Kaweco Art Sport

The Kaweco Art Sport

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Anyone who has picked up a fountain pen has most likely held a Kaweco Sport at least once. Maybe it’s the price point of their base “sport” model, or maybe it’s the pocket size of the pen. Whatever it is, it’s easy to get drawn into this resin, pocket stalwart.

So what is it about this sport in particular that made me want to pay $85 for it? Well, the short answer is that I like blue. Add swirls or marble patterns to a blue pen and I’m like a catfish on stink bait. (I’ll give you a second to parse that one out). But is the color enough to spend an extra $60 above the cost of their normal “Sport” offering?

Now that is a hard question to answer. The basic sport model has a lot going for it. it is extremely portable. The Kaweco cartridges are pretty good in quality and color. The pens can take a beating, and they come in a variety of enticing demonstrator and opaque bodies. It does have drawbacks though. The two converter systems that are available are lacking in both functionality and capacity. One is a squeeze converter and the other is a hand drawn piston. The optional clips are also inconsistent in fit and feel.

Notice how I didn’t mention the nib. This model comes with a Bock nib, and I like it. I even truly enjoy my Bock calligraphy nib that I substituted into the pen for this review. That position though is not widely accepted and if given the right circumstances (late night at a pen show), could lead to out and out verbal tussles. Nothing is more polarizing than a nib brand so be warned. If you don’t like Bock nibs, then there is no price at which this pen is good for you.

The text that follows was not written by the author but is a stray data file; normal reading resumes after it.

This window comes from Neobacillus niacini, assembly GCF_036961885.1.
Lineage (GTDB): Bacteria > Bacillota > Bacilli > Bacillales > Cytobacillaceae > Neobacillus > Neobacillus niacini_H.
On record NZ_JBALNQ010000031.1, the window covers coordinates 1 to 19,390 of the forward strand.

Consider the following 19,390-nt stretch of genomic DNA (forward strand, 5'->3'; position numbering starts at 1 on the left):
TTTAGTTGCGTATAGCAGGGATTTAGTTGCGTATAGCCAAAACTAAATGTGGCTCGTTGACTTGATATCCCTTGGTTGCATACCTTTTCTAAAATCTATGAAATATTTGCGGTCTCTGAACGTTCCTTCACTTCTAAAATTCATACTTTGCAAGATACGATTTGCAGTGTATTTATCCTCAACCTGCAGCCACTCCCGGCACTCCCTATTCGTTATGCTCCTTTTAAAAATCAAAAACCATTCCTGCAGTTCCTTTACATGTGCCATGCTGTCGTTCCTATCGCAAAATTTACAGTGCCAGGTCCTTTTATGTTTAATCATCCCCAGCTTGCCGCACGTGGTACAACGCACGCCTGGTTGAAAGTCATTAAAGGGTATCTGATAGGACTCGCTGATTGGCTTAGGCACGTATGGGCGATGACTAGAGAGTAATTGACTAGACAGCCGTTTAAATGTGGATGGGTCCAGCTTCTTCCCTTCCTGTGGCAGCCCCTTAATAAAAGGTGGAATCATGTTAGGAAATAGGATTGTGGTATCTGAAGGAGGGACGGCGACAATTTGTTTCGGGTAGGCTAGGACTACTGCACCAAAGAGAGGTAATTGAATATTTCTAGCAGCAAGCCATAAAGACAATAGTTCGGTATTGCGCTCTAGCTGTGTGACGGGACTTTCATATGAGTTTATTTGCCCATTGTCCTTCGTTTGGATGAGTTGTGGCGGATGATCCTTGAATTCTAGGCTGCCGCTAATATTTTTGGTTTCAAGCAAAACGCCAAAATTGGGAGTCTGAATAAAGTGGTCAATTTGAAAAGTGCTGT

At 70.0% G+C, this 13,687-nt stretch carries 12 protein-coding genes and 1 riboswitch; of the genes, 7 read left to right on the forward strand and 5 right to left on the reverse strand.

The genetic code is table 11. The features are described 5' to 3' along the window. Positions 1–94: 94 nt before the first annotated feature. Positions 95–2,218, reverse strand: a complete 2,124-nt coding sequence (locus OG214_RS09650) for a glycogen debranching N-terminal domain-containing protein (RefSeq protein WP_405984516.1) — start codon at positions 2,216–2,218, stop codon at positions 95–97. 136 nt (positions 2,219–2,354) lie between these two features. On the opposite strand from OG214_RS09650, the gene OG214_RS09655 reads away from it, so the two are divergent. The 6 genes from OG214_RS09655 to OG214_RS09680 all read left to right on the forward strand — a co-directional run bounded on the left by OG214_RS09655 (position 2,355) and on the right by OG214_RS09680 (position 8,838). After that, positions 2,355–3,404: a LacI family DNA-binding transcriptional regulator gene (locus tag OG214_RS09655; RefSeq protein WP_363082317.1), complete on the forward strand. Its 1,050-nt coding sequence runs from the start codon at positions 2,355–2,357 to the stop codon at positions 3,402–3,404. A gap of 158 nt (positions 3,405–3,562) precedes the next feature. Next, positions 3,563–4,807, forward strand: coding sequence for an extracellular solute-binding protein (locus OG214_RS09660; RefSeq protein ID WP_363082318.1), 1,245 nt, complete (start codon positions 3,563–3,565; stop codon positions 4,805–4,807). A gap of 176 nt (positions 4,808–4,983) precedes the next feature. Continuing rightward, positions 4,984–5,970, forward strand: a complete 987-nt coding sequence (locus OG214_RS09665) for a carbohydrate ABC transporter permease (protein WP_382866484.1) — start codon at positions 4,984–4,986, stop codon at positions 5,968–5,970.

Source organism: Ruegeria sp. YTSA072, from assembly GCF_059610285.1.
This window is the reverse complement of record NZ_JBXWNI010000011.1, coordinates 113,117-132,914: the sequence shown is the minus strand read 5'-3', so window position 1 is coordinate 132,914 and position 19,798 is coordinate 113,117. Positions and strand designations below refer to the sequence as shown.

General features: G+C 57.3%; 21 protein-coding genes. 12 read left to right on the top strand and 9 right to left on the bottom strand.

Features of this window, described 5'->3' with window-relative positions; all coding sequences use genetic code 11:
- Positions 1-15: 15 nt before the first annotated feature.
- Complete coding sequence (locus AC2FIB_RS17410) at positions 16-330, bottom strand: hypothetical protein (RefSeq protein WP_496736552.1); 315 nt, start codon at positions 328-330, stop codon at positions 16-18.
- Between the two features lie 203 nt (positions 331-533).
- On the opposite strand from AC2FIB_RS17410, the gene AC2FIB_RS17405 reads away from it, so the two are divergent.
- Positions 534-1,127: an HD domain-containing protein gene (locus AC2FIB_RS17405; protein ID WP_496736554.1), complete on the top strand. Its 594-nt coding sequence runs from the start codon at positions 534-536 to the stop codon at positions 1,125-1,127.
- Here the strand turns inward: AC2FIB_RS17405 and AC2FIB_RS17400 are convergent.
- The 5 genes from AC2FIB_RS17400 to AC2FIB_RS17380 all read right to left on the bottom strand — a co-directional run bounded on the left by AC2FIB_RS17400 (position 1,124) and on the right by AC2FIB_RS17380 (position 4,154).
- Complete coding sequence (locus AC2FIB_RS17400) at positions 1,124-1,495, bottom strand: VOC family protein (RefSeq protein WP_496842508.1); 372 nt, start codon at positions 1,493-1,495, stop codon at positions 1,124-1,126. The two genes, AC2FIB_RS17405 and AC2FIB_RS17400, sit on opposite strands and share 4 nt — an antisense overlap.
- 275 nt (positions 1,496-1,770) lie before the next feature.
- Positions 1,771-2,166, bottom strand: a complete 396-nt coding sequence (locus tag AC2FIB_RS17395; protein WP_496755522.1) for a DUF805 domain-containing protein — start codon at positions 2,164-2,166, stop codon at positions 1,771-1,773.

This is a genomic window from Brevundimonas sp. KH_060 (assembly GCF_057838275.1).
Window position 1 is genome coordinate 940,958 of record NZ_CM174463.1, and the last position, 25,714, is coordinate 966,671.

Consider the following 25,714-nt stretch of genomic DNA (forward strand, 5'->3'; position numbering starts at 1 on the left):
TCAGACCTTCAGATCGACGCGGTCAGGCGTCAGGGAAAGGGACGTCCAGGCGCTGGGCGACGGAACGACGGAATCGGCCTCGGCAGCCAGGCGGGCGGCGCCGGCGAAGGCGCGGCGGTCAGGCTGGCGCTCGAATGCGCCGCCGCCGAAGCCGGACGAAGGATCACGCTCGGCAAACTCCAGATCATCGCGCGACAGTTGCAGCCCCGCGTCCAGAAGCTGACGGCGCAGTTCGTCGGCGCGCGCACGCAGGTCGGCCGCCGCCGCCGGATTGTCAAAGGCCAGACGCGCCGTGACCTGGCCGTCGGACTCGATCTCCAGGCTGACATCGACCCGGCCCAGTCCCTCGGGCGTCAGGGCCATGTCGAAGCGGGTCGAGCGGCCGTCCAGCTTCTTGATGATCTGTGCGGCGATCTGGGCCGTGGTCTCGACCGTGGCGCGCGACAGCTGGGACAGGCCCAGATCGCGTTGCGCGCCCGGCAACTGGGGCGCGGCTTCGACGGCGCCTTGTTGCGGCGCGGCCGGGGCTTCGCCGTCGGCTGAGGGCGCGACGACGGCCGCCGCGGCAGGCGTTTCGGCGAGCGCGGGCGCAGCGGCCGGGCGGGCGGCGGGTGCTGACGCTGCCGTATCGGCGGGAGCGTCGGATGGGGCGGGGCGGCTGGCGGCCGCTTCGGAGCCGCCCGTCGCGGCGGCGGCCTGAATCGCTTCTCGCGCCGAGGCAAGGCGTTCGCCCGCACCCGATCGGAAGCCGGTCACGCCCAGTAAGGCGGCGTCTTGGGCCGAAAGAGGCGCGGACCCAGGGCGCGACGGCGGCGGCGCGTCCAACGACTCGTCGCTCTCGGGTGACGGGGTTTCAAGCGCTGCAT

Positive note, and not as controversial, the feed on this pen is amazing. It is a fire hose and flowed just as smooth on the F nib as it did on the 1.1mm. I wish that this feed had been on my regular sport models. Maybe then, I would have kept them.

3 paragraphs later and I haven’t answered the question. Was this pen worth it at $85? Yes. The nib, feed, body, and the fact that it is hand turned acrylic instead of machine processed resin, make this pen a good buy just south of $100. If only that was the standard going rate for the Kaweco Art Sport. If you want to pick up one of these pens, you are looking at a cost ranging from $170 - $200.

To put it plainly, this is not a $200 pen in any universe. If you have a $200 budget, look into Franklin Christoph or Carolina Pen Company or Red Dragon Pen Company. There are far more quality pens in this range and I don’t feel Kaweco made enough of an improvement over the base “sport” model to justify the price.

My final thought to you is this. Buy this pen used. You can find many in amazing shape for sub $100 that will leave you owning a very satisfying writer and an artistic, resin pen.

Check out the YouTube video and until next time, thank you for reading!




~Yvgenii is a part of floor3media and The Inked Well. Unless stated otherwise, all opinions in this blog are his own and full disclosure will be provided as to the origin of the reviewed material.